The US Department of Transportation’s National Highway Traffic Safety Administration (NHTSA) is proposing new fuel economy standards for passenger cars and light trucks and fuel efficiency standards for model years (MYs) 2027-31 that increase at a rate of 2% per year for passenger cars and 4% per year for light trucks, and new fuel efficiency standards for heavy-duty pickup trucks and vans (HDPUVs) for MYs 2030-2035 that increase at a rate of 10% per year.
NHTSA is also setting forth proposed augural standards for MY 2032 passenger cars and light trucks, that would increase at 2% and 4% year over year, respectively, as compared to the prior year’s standards.
NHTSA currently projects that the proposed standards would require an industry fleet-wide average for passenger cars and light trucks of roughly 58 miles per gallon (mpg) in MY 2032 and an industry fleet-wide average for HDPUVs of roughly 2.6 gallons per 100 miles in MY 2038.
A 60-day public comment period will begin after the proposal is published in the Federal Register.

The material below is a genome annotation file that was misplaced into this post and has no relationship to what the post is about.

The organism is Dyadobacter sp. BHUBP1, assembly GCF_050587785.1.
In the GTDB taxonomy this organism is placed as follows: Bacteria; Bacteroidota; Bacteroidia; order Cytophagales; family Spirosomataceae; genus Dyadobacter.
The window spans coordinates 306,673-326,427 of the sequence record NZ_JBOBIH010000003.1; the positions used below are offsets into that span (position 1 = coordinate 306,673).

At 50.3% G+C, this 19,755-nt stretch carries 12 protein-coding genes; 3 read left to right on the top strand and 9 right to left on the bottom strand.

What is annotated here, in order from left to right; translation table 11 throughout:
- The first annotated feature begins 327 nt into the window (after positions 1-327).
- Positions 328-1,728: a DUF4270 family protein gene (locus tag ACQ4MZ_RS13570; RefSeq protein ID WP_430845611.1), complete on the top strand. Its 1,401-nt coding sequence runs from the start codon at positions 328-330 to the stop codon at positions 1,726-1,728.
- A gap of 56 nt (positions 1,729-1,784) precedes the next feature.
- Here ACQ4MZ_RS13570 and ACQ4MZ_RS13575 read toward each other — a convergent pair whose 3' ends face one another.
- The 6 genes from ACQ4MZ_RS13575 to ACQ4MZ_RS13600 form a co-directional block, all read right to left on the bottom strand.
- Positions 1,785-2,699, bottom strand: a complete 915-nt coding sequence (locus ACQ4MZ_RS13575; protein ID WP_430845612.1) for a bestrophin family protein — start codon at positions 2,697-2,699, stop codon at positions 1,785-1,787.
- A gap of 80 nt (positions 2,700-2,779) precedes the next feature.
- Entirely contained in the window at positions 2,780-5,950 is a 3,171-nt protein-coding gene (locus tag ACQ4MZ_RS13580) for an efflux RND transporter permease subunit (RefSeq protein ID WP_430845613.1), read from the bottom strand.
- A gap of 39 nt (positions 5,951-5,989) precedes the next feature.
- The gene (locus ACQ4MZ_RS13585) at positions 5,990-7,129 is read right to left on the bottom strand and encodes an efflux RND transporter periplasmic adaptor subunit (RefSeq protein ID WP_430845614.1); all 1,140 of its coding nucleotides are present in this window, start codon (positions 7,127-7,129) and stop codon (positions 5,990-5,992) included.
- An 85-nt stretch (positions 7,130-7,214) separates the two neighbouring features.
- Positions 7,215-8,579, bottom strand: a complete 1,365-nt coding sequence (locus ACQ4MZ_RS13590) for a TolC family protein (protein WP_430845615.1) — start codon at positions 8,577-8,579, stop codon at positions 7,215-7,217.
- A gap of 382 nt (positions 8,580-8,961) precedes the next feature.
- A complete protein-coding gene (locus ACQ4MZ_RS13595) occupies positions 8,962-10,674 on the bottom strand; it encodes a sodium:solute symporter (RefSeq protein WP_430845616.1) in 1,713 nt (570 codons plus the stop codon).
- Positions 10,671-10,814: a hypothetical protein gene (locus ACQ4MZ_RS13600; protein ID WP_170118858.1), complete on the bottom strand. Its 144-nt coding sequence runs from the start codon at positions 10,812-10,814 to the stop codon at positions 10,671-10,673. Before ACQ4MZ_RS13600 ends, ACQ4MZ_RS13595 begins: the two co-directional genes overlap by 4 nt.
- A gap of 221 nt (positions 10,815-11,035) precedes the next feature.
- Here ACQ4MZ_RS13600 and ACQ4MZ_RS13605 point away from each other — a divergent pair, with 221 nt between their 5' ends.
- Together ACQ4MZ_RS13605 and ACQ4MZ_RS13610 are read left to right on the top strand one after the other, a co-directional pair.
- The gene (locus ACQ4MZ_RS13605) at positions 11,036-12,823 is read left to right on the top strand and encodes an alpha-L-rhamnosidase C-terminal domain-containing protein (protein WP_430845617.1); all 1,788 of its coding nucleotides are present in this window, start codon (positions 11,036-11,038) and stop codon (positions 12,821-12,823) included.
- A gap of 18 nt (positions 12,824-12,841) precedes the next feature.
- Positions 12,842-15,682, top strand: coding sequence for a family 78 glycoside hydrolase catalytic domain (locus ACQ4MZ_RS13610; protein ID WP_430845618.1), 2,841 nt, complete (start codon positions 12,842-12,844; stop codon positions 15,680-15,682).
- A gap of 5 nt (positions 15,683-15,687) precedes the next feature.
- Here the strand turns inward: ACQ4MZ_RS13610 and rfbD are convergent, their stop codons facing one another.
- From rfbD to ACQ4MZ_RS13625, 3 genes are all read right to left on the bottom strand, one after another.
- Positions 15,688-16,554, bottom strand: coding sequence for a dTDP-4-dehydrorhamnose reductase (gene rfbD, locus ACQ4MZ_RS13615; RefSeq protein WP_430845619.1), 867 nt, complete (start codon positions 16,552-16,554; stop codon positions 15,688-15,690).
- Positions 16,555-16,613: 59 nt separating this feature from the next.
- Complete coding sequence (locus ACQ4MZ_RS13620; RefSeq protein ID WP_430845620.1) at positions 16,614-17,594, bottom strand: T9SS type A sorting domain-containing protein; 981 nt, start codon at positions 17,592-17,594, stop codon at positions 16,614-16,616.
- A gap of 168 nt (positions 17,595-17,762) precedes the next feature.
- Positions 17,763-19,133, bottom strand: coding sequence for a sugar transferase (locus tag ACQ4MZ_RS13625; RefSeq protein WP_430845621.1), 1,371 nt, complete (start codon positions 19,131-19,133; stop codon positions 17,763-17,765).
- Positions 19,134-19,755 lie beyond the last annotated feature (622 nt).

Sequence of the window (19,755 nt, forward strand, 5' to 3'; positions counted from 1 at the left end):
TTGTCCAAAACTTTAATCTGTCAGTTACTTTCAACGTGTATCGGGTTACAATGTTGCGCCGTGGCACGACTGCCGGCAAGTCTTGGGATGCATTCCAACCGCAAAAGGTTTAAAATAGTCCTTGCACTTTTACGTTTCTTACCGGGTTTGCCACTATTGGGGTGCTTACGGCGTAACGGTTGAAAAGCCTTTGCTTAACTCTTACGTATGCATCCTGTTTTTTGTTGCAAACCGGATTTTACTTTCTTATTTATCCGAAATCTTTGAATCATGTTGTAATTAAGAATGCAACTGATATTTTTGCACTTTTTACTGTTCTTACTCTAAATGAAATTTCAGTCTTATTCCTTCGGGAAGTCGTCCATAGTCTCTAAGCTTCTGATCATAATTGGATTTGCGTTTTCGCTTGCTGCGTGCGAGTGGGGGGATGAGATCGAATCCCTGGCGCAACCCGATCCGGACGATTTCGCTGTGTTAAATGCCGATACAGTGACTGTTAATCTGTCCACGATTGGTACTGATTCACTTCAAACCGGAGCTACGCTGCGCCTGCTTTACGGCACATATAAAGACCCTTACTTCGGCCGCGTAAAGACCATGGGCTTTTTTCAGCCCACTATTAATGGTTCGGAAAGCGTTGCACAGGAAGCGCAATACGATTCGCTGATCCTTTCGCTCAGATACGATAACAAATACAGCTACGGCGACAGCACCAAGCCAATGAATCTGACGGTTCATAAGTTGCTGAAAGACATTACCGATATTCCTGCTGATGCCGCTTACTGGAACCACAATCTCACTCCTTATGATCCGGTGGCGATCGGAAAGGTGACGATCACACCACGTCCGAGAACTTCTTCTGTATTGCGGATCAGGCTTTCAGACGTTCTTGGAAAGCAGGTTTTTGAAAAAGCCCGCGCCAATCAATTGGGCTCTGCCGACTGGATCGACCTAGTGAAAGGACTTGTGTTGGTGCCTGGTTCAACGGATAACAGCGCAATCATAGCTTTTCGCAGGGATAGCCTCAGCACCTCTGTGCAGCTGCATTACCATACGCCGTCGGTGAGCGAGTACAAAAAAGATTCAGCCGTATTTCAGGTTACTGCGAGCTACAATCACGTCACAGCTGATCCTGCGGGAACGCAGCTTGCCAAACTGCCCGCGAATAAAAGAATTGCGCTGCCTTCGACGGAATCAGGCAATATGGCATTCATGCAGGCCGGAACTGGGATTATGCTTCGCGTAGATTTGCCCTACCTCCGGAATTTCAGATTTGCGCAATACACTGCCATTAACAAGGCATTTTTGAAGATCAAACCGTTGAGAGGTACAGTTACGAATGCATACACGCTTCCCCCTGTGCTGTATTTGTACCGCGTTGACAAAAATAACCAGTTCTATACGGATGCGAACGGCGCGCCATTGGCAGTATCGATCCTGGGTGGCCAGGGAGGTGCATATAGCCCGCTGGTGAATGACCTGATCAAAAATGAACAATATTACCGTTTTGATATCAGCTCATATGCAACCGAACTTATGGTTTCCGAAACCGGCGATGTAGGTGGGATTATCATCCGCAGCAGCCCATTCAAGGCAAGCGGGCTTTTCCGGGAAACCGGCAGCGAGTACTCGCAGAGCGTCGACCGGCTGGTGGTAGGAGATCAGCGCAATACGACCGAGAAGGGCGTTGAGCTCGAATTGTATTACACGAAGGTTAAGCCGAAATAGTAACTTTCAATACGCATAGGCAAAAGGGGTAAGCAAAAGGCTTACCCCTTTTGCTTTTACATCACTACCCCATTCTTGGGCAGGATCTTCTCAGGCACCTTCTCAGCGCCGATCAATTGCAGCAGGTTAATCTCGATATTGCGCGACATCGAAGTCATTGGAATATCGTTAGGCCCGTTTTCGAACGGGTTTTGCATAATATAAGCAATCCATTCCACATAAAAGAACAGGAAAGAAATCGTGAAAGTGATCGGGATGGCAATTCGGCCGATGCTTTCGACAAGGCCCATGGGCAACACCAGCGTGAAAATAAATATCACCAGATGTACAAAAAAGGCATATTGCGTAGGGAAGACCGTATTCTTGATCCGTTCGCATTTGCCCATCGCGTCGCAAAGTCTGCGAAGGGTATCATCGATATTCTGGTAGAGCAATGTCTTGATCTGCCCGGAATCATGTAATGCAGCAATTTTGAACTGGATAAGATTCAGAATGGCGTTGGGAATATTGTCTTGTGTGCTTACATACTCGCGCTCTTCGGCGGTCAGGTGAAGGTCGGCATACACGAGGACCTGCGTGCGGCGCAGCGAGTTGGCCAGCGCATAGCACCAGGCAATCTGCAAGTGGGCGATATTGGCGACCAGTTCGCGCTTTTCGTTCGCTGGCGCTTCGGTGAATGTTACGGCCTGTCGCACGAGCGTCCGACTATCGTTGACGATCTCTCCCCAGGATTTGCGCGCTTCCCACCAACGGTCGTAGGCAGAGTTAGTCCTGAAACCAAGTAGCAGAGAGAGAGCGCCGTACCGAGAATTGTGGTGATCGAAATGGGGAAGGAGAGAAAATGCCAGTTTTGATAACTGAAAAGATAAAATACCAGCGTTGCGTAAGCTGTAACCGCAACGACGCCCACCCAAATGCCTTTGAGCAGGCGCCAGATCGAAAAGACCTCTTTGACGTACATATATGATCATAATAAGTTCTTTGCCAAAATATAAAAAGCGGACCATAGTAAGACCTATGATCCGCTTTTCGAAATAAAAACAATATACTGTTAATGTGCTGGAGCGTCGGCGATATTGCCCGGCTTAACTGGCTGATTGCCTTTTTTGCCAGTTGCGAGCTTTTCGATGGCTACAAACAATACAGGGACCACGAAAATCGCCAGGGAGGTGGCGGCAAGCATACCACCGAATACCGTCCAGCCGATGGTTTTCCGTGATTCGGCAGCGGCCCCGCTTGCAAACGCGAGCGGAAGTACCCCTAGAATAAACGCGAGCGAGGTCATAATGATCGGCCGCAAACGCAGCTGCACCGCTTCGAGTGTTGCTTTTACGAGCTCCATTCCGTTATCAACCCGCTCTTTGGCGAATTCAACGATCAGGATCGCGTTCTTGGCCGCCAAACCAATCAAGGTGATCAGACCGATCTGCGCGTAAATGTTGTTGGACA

NHTSA will engage with a broad set of stakeholders during this period, including consumers, unions, automakers, states, environmental groups and others. The proposal would also drive fuel efficiency improvements for heavy-duty pickup trucks and work vans.
NHTSA’s proposed fuel economy standards complement and align with the Environmental Protection Agency’s recently proposed emissions standards for similar vehicle fleets. NHTSA will coordinate with the EPA to optimize the effectiveness of its standards while minimizing compliance costs, consistent with applicable statutory factors.
Although NHTSA does not take electric and other alternative fuels into account in setting the standards, manufacturers may use all available technologies—including advanced internal combustion engines, hybrid technologies and electric vehicles—for compliance.
The proposal also models a range of additional alternatives. NHTSA requests comment on the full range of standards from the no-action alternative to the most stringent alternative modeled, including comment on combinations of standards that may not be explicitly identified in the proposal.